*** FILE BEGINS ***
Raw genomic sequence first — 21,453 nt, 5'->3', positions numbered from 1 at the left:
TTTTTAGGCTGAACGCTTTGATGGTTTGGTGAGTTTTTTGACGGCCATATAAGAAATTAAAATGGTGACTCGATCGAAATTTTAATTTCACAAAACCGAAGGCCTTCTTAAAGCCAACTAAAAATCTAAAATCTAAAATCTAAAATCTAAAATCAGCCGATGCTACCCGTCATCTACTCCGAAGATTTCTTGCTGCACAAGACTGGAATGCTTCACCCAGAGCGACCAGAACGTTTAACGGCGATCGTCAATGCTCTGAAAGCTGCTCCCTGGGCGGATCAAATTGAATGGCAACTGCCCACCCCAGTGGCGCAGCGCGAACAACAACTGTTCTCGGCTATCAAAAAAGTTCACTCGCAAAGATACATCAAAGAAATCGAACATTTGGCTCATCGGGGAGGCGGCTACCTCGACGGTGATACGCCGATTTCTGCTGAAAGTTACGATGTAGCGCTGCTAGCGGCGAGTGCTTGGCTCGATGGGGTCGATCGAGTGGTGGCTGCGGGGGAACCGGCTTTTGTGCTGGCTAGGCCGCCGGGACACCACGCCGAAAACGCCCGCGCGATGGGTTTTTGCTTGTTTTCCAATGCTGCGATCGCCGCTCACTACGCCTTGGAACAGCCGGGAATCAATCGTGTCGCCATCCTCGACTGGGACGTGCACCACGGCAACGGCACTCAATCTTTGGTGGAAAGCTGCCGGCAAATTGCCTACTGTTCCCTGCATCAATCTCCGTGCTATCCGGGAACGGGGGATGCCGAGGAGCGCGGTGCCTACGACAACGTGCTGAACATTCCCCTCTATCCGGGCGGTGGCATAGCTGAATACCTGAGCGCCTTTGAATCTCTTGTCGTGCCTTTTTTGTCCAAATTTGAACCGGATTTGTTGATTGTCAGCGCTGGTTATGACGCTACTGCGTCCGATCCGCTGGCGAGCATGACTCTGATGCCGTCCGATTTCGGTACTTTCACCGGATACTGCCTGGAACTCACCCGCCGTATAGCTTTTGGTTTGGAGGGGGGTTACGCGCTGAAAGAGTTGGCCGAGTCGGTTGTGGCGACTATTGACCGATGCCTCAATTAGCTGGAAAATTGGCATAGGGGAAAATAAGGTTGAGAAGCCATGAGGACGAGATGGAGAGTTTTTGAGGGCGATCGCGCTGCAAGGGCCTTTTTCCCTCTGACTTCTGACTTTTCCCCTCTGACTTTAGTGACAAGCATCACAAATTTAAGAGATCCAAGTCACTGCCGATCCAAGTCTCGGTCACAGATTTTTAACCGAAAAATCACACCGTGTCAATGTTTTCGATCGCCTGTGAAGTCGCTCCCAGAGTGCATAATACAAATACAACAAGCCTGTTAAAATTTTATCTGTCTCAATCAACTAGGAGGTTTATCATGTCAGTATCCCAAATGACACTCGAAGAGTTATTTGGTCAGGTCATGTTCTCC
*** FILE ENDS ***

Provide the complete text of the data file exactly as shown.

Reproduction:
Raw genomic sequence first — 21,453 nt, 5'->3', positions numbered from 1 at the left:
TTTTTAGGCTGAACGCTTTGATGGTTTGGTGAGTTTTTTGACGGCCATATAAGAAATTAAAATGGTGACTCGATCGAAATTTTAATTTCACAAAACCGAAGGCCTTCTTAAAGCCAACTAAAAATCTAAAATCTAAAATCTAAAATCTAAAATCAGCCGATGCTACCCGTCATCTACTCCGAAGATTTCTTGCTGCACAAGACTGGAATGCTTCACCCAGAGCGACCAGAACGTTTAACGGCGATCGTCAATGCTCTGAAAGCTGCTCCCTGGGCGGATCAAATTGAATGGCAACTGCCCACCCCAGTGGCGCAGCGCGAACAACAACTGTTCTCGGCTATCAAAAAAGTTCACTCGCAAAGATACATCAAAGAAATCGAACATTTGGCTCATCGGGGAGGCGGCTACCTCGACGGTGATACGCCGATTTCTGCTGAAAGTTACGATGTAGCGCTGCTAGCGGCGAGTGCTTGGCTCGATGGGGTCGATCGAGTGGTGGCTGCGGGGGAACCGGCTTTTGTGCTGGCTAGGCCGCCGGGACACCACGCCGAAAACGCCCGCGCGATGGGTTTTTGCTTGTTTTCCAATGCTGCGATCGCCGCTCACTACGCCTTGGAACAGCCGGGAATCAATCGTGTCGCCATCCTCGACTGGGACGTGCACCACGGCAACGGCACTCAATCTTTGGTGGAAAGCTGCCGGCAAATTGCCTACTGTTCCCTGCATCAATCTCCGTGCTATCCGGGAACGGGGGATGCCGAGGAGCGCGGTGCCTACGACAACGTGCTGAACATTCCCCTCTATCCGGGCGGTGGCATAGCTGAATACCTGAGCGCCTTTGAATCTCTTGTCGTGCCTTTTTTGTCCAAATTTGAACCGGATTTGTTGATTGTCAGCGCTGGTTATGACGCTACTGCGTCCGATCCGCTGGCGAGCATGACTCTGATGCCGTCCGATTTCGGTACTTTCACCGGATACTGCCTGGAACTCACCCGCCGTATAGCTTTTGGTTTGGAGGGGGGTTACGCGCTGAAAGAGTTGGCCGAGTCGGTTGTGGCGACTATTGACCGATGCCTCAATTAGCTGGAAAATTGGCATAGGGGAAAATAAGGTTGAGAAGCCATGAGGACGAGATGGAGAGTTTTTGAGGGCGATCGCGCTGCAAGGGCCTTTTTCCCTCTGACTTCTGACTTTTCCCCTCTGACTTTAGTGACAAGCATCACAAATTTAAGAGATCCAAGTCACTGCCGATCCAAGTCTCGGTCACAGATTTTTAACCGAAAAATCACACCGTGTCAATGTTTTCGATCGCCTGTGAAGTCGCTCCCAGAGTGCATAATACAAATACAACAAGCCTGTTAAAATTTTATCTGTCTCAATCAACTAGGAGGTTTATCATGTCAGTATCCCAAATGACACTCGAAGAGTTATTTGGTCAGGTCATGTTCTCC